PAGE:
“BLACK OCEAN” (“Noir ocean”)— Looking at Relationships

“BLACK OCEAN” (“Noir ocean”)

Looking at Relationships

Amos Lassen

In “Black Ocean”, director Marion Hansel looks at three young boys aboard a French naval vessel in 1972 who take part in nuclear tests in Mururoa, in the Pacific. The film explores the relationships of the men on board who are confronted with discipline, violence, solitude and, occasionally, friendship.

Hänsel uses the remote, isolated environments in which the experimentation took place to communicate a universal story about the power of awe. We follow three young sailors (Romain David, Adrien Jolivet, Nicolas Robin) on a French naval vessel in 1972, who are on course for an unknown destination in order to help carry out the bomb tests that they are to witness. The film is divided into two parts: before and after the blast. Before the blast, a lot of time is spent quietly observing the sometimes-friendly, sometimes-oppositional talk and play between the youngsters as they try to stay awake through long watch shifts and quietly ponder the lives that they left behind.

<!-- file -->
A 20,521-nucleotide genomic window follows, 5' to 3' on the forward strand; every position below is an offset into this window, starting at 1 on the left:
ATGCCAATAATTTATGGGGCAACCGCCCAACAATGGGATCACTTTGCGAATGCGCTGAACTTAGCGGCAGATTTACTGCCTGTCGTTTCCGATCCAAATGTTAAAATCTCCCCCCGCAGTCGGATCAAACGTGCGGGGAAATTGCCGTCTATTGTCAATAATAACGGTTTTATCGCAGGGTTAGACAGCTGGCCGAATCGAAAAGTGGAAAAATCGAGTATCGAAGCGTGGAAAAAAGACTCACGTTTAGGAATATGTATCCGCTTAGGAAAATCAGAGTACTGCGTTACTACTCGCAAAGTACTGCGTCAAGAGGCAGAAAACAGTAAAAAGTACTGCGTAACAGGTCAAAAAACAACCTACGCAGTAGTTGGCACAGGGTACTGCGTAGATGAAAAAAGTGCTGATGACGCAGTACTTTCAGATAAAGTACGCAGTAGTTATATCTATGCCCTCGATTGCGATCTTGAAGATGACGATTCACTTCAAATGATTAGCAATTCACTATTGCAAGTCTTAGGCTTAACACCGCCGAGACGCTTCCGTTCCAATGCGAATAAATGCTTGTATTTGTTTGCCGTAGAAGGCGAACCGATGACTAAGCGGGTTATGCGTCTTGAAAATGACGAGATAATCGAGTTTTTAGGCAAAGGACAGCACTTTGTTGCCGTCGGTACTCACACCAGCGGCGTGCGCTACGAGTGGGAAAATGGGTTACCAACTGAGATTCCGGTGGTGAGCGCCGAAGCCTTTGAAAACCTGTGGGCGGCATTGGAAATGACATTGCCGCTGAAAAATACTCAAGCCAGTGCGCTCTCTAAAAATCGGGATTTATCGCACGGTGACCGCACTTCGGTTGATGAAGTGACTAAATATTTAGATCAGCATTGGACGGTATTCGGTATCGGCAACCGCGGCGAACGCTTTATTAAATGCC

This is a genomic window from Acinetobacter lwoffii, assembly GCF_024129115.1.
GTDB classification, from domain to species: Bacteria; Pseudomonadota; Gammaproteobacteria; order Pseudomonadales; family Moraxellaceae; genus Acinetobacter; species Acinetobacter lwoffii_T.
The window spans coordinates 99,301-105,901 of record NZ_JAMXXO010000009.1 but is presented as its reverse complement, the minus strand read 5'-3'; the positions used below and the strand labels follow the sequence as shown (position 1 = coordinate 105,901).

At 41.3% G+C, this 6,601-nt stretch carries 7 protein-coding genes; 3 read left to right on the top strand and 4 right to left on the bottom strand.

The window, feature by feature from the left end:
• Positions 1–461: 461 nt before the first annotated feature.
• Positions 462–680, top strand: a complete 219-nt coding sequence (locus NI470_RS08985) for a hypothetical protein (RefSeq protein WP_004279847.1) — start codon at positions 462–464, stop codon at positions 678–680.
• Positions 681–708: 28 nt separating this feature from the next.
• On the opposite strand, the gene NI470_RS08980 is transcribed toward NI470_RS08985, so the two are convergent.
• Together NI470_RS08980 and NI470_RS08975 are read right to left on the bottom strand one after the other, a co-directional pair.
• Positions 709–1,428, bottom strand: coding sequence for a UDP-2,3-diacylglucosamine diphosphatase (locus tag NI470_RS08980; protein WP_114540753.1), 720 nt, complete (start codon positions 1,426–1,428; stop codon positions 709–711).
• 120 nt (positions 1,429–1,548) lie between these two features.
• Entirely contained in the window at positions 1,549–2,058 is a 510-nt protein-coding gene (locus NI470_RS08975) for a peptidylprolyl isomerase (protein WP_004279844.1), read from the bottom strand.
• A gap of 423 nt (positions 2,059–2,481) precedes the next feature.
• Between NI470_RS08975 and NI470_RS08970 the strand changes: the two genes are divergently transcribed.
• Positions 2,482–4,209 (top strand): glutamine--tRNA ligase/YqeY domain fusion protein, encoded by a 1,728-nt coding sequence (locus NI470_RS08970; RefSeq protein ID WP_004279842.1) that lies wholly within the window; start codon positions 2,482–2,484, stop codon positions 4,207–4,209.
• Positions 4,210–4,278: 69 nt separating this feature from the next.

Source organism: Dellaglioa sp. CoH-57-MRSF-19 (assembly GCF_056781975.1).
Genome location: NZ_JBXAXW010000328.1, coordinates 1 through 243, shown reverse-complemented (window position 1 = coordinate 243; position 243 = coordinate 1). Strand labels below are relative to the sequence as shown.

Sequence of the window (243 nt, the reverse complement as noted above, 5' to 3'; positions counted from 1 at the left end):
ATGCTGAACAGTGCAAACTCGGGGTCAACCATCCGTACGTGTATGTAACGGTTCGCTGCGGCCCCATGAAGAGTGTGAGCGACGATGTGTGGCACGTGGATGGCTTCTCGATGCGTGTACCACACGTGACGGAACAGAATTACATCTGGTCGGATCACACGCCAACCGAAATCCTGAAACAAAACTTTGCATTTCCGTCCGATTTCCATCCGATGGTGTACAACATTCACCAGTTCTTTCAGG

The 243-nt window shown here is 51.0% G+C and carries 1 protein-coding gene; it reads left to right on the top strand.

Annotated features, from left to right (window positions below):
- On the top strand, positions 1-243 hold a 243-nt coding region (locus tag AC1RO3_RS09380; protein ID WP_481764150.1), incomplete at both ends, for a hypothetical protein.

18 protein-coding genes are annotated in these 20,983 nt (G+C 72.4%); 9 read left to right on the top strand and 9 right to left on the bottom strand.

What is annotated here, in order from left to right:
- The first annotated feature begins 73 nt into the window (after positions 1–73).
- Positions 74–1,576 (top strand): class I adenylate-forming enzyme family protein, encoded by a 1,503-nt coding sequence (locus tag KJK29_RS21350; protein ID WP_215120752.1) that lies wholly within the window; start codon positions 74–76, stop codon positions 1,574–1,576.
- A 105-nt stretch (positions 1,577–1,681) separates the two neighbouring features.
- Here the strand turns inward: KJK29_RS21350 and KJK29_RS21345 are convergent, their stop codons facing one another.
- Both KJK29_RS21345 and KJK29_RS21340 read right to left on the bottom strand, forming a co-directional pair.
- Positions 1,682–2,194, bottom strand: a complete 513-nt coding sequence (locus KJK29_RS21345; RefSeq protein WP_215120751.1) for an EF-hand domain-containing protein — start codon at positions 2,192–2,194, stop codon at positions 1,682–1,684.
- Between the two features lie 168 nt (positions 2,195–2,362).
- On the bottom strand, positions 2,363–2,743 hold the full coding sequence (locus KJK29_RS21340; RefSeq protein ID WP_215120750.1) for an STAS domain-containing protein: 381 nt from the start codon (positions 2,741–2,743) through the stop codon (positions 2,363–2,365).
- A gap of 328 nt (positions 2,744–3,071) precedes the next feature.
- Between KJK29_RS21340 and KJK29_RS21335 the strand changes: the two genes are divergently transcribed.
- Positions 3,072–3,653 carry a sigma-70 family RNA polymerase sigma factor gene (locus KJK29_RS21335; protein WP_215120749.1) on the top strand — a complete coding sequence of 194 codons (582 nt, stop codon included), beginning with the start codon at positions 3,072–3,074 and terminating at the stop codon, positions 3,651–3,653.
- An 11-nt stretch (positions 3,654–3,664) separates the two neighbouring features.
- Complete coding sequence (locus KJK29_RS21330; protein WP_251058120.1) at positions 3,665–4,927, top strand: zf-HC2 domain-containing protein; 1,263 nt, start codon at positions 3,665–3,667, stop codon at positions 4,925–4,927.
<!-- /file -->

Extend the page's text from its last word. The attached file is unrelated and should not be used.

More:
The sailors become mildly rowdy, but spend a lot of time solemnly staring into the distance during the first half of the film. There’s an obvious bit of backstory whose significance is too-often underlined involving a treacherous childhood walk through a river and a buried message. By and large, Hänsel keeps things refreshingly clean with the most loaded relationship in the film belonging to one of the young men and the dog who follows him around.

Once the bomb hits, the film changes gears and turns into a deep meditation on what it is to witness an event that shifts your understanding of the world. Hänsel succeeds in evoking in the viewer because of the low-key performances, efficient writing and gorgeous cinematography. Even with a late-film lapse into excess sentimentality and the unnecessary “political statement”, “Black Ocean” is transportive, sensitive and touching.

“Black Ocean” is at its best during  its opening half hour, when Hänsel does a superb job of capturing the day-to-day minutia of these guys’ lives (with the fascinating nature of their uneventful exploits proving effective at initially capturing the viewer’s interest). However, as the film progresses that it becomes an increasingly interminable experience when the proceedings become pointlessness and grow more and more problematic as time slowly marches on. There is an unusual emphasis on elements of a remarkably mean-spirited nature, with the director’s sadistic streak reflected in several key moments throughout the proceedings. The film suffers from an aimless final half hour that’s is almost as Hansel stresses the tedious exploits of three soldiers on shore leave. It drawn-out stretch and seen as random and abrupt. 

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